Of premodern Jewish commentators on this book, the work of Gersonides (1288–1344 C.E.) is of particular interest. He presupposed Solomonic authorship and regarded Proverbs as a parable. He saw proverbs as having meaning on two levels: a practical one, and a deeper, more philosophical one, interpreted in the light of Aristotelian philosophy.

Proverbs features prominently in many early printings of the Bible. In the 1490s in Naples the Soncino Bible produced a Hebrew edition of Psalms, Job, and Proverbs (in that order) which contained accents and vowel points. Of early Christian Hebraists, the German Sebastian Münster published an edition of Proverbs preceded by a Hebrew grammar in 1524. Luther produced a preface to the “Books of Solomon,” including Proverbs, in 1531, and commented that Proverbs could well be entitled “A book about good works.”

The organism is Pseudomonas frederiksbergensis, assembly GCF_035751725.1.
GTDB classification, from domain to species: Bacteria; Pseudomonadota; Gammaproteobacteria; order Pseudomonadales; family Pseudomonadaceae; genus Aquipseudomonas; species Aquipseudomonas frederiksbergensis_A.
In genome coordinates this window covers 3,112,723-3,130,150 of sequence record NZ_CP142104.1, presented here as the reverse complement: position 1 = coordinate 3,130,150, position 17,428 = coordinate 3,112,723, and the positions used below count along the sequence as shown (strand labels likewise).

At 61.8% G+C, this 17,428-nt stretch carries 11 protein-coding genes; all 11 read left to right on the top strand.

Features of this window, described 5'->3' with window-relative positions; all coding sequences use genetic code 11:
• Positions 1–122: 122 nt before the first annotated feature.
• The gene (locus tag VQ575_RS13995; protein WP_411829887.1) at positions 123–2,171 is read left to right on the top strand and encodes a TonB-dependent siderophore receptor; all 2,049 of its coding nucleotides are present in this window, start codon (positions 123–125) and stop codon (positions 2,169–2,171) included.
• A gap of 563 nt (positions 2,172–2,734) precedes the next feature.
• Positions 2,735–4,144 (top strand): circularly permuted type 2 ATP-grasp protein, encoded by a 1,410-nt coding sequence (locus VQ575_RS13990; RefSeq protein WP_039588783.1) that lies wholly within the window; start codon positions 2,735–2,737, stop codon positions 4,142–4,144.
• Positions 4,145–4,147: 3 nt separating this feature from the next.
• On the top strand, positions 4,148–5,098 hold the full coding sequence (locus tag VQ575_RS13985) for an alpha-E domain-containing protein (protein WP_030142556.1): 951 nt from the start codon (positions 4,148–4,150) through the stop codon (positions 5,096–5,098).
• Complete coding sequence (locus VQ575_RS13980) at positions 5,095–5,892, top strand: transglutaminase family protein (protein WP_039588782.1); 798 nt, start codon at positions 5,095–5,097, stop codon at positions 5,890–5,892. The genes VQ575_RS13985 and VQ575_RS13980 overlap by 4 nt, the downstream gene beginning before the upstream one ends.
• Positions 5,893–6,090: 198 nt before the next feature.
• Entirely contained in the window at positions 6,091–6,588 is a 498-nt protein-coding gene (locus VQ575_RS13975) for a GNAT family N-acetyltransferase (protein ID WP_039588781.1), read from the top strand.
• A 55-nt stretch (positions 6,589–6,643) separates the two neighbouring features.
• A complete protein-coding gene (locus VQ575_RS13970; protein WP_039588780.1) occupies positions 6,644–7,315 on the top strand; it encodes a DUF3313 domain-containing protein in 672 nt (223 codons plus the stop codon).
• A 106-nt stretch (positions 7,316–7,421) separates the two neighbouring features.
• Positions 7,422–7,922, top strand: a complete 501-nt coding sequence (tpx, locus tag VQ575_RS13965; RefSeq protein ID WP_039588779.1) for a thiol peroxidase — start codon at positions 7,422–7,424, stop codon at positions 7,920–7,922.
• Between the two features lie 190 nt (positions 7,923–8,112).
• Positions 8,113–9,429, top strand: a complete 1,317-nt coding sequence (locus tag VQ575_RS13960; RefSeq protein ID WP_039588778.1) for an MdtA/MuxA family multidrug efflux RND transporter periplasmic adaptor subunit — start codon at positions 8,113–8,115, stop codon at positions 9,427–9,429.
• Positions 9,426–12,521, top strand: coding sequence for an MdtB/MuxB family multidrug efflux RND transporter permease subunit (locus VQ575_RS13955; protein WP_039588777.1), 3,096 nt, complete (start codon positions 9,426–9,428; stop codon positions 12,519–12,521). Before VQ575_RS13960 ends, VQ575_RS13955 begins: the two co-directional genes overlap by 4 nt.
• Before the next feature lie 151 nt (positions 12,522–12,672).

Another Reformer, Melanchthon, did a Latin translation of Proverbs from the Hebrew, and lectured on Proverbs and Psalms. His lectures in 1523–1525 were published in an unauthorized edition on the basis of student notes. This angered Melanchthon, largely because of inaccuracies, and so he instructed the same publisher to produce his translation of Proverbs from Hebrew into German. Another edition appeared in 1529, followed by a full commentary on Proverbs in 1550 (republished in 1555). In the preface to the 1555 work, Melanchthon challenged those who thought that Proverbs, with other wisdom literature, was of less value to the Christian church than other Old Testament books. He pointed to passages such as Proverbs 1:7, which speaks of the fear of the Lord; Proverbs 3:12, which concerns God's chastening of those he loves, which Melanchthon saw as a reference to the cross; and Proverbs 14:32, which Melanchthon viewed as a reference to the afterlife. He likened Woman Wisdom's call to humanity to Christ's preaching to the church. He regarded faith in Christ as implicit in the book, which clearly preceded the Christian era. Although it was not as obviously accessible as the Psalms or the prophets, Melanchthon argued strongly for Proverb's place in Christian teaching. He has been criticized for a sporadic handling of the texts in his commentaries, and questions have been raised about his skill in handling the Hebrew language, which clearly did not equal his superior abilities with Greek. Much of his commentary is thematic introduction, although his easy writing style made him popular among his contemporaries, and his principal aim was to make the meaning of the original sources accessible to the youth of his own day.